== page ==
Getting Started with TidyDensity

library(TidyDensity)

Example

This is a basic example which shows you how easy it is to generate data with {TidyDensity}:

library(TidyDensity)
library(dplyr)
library(ggplot2)

tidy_normal()
#> # A tibble: 50 × 7
#>    sim_number     x       y    dx       dy     p      q
#>    <fct>      <int>   <dbl> <dbl>    <dbl> <dbl>  <dbl>
#>  1 1              1 -0.0690 -2.05 0.000557 0.5   -0.405
#>  2 1              2  0.173  -1.95 0.00153  0.508 -0.206
#>  3 1              3 -0.160  -1.85 0.00375  0.516 -0.483
#>  4 1              4 -1.13   -1.75 0.00829  0.524 -2.29 
#>  5 1              5 -0.169  -1.65 0.0165   0.533 -0.491
#>  6 1              6  0.661  -1.55 0.0300   0.541  0.179
#>  7 1              7  1.06   -1.45 0.0496   0.549  0.515
#>  8 1              8 -0.535  -1.34 0.0758   0.557 -0.851
#>  9 1              9  0.577  -1.24 0.108    0.565  0.112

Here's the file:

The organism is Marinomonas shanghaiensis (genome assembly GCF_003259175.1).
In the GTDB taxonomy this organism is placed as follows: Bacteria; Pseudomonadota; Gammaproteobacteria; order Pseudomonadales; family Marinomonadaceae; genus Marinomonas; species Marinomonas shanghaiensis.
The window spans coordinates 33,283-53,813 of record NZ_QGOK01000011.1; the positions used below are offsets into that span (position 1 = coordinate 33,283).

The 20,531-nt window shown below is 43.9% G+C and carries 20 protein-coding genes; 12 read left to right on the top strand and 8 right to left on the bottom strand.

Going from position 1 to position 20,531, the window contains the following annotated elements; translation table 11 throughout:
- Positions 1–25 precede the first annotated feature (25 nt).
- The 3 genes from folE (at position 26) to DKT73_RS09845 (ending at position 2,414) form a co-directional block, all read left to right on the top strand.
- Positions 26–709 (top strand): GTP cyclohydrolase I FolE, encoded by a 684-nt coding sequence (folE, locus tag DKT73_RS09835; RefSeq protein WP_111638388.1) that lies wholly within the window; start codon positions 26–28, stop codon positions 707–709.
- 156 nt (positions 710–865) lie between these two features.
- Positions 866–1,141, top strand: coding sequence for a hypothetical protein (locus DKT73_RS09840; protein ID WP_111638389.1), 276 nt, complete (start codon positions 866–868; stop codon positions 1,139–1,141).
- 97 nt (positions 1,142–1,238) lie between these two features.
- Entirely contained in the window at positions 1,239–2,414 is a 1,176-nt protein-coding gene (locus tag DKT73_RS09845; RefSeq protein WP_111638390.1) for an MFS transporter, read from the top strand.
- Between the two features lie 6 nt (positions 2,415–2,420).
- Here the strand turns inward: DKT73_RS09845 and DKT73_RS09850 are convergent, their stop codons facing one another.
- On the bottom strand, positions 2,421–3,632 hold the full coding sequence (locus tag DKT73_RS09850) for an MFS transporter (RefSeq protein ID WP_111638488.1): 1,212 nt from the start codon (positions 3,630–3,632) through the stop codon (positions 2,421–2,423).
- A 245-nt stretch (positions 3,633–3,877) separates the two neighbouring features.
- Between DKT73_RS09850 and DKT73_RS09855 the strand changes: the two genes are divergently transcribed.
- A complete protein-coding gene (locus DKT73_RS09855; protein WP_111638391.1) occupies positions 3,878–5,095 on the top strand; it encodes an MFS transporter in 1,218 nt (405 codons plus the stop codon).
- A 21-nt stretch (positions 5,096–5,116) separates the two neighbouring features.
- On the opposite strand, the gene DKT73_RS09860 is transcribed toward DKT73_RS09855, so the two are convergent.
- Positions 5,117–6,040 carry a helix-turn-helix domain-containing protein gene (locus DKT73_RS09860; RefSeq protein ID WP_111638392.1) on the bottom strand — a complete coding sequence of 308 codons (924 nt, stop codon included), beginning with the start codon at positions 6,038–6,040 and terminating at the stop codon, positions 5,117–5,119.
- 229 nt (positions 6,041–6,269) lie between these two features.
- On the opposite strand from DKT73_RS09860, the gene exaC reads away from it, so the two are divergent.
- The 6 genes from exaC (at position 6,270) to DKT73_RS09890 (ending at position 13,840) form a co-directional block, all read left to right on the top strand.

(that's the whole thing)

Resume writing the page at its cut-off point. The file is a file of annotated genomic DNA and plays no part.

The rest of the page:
#> 10 1             10  0.158  -1.14 0.144    0.573 -0.217
#> # … with 40 more rows

An example plot of the tidy_normal data.

tn <- tidy_normal(.n = 100, .num_sims = 6)

tidy_autoplot(tn, .plot_type = "density")

tidy_autoplot(tn, .plot_type = "quantile")

tidy_autoplot(tn, .plot_type = "probability")

tidy_autoplot(tn, .plot_type = "qq")

We can also take a look at the plots when the number of simulations is greater than nine. This will automatically turn off the legend as it will become too noisy.

tn <- tidy_normal(.n = 100, .num_sims = 20)

tidy_autoplot(tn, .plot_type = "density")

tidy_autoplot(tn, .plot_type = "quantile")

tidy_autoplot(tn, .plot_type = "probability")

tidy_autoplot(tn, .plot_type = "qq")